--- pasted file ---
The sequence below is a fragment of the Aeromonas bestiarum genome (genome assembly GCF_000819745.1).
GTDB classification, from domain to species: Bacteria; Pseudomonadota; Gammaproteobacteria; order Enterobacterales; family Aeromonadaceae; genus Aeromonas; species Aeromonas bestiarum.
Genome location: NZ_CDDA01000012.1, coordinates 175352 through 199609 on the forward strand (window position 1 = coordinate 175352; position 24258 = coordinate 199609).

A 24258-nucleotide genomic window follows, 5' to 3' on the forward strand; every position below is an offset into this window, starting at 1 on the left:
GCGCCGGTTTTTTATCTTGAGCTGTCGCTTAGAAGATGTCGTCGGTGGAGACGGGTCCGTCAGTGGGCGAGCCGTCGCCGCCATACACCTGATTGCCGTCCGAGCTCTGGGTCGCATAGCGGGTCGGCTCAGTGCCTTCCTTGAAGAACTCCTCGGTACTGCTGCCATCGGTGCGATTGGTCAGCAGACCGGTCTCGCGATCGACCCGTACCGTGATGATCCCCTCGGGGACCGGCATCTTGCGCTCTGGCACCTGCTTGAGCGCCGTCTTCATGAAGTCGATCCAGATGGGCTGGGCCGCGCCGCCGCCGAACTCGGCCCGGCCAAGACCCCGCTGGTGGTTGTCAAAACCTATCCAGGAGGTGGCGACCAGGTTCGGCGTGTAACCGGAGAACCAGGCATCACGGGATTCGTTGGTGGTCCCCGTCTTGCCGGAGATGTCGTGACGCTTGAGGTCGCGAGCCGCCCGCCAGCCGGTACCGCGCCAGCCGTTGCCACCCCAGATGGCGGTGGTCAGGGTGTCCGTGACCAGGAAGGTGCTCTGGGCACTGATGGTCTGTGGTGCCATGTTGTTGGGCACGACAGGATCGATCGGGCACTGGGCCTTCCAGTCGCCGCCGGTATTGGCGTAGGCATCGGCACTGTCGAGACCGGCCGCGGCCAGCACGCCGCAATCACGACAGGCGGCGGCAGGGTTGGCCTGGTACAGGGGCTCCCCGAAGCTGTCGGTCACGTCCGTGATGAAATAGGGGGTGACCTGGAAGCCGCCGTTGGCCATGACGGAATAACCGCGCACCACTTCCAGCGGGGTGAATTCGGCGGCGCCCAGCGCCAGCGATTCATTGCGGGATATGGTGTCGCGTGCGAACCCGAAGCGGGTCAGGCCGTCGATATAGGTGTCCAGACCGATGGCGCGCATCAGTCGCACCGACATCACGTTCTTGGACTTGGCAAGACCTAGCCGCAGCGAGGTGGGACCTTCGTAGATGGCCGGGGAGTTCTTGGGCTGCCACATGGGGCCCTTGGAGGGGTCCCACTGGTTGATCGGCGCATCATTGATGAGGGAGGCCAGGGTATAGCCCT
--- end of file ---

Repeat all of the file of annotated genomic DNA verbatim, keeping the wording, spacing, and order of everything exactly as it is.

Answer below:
The sequence below is a fragment of the Aeromonas bestiarum genome (genome assembly GCF_000819745.1).
GTDB classification, from domain to species: Bacteria; Pseudomonadota; Gammaproteobacteria; order Enterobacterales; family Aeromonadaceae; genus Aeromonas; species Aeromonas bestiarum.
Genome location: NZ_CDDA01000012.1, coordinates 175352 through 199609 on the forward strand (window position 1 = coordinate 175352; position 24258 = coordinate 199609).

A 24258-nucleotide genomic window follows, 5' to 3' on the forward strand; every position below is an offset into this window, starting at 1 on the left:
GCGCCGGTTTTTTATCTTGAGCTGTCGCTTAGAAGATGTCGTCGGTGGAGACGGGTCCGTCAGTGGGCGAGCCGTCGCCGCCATACACCTGATTGCCGTCCGAGCTCTGGGTCGCATAGCGGGTCGGCTCAGTGCCTTCCTTGAAGAACTCCTCGGTACTGCTGCCATCGGTGCGATTGGTCAGCAGACCGGTCTCGCGATCGACCCGTACCGTGATGATCCCCTCGGGGACCGGCATCTTGCGCTCTGGCACCTGCTTGAGCGCCGTCTTCATGAAGTCGATCCAGATGGGCTGGGCCGCGCCGCCGCCGAACTCGGCCCGGCCAAGACCCCGCTGGTGGTTGTCAAAACCTATCCAGGAGGTGGCGACCAGGTTCGGCGTGTAACCGGAGAACCAGGCATCACGGGATTCGTTGGTGGTCCCCGTCTTGCCGGAGATGTCGTGACGCTTGAGGTCGCGAGCCGCCCGCCAGCCGGTACCGCGCCAGCCGTTGCCACCCCAGATGGCGGTGGTCAGGGTGTCCGTGACCAGGAAGGTGCTCTGGGCACTGATGGTCTGTGGTGCCATGTTGTTGGGCACGACAGGATCGATCGGGCACTGGGCCTTCCAGTCGCCGCCGGTATTGGCGTAGGCATCGGCACTGTCGAGACCGGCCGCGGCCAGCACGCCGCAATCACGACAGGCGGCGGCAGGGTTGGCCTGGTACAGGGGCTCCCCGAAGCTGTCGGTCACGTCCGTGATGAAATAGGGGGTGACCTGGAAGCCGCCGTTGGCCATGACGGAATAACCGCGCACCACTTCCAGCGGGGTGAATTCGGCGGCGCCCAGCGCCAGCGATTCATTGCGGGATATGGTGTCGCGTGCGAACCCGAAGCGGGTCAGGCCGTCGATATAGGTGTCCAGACCGATGGCGCGCATCAGTCGCACCGACATCACGTTCTTGGACTTGGCAAGACCTAGCCGCAGCGAGGTGGGACCTTCGTAGATGGCCGGGGAGTTCTTGGGCTGCCACATGGGGCCCTTGGAGGGGTCCCACTGGTTGATCGGCGCATCATTGATGAGGGAGGCCAGGGTATAGCCCT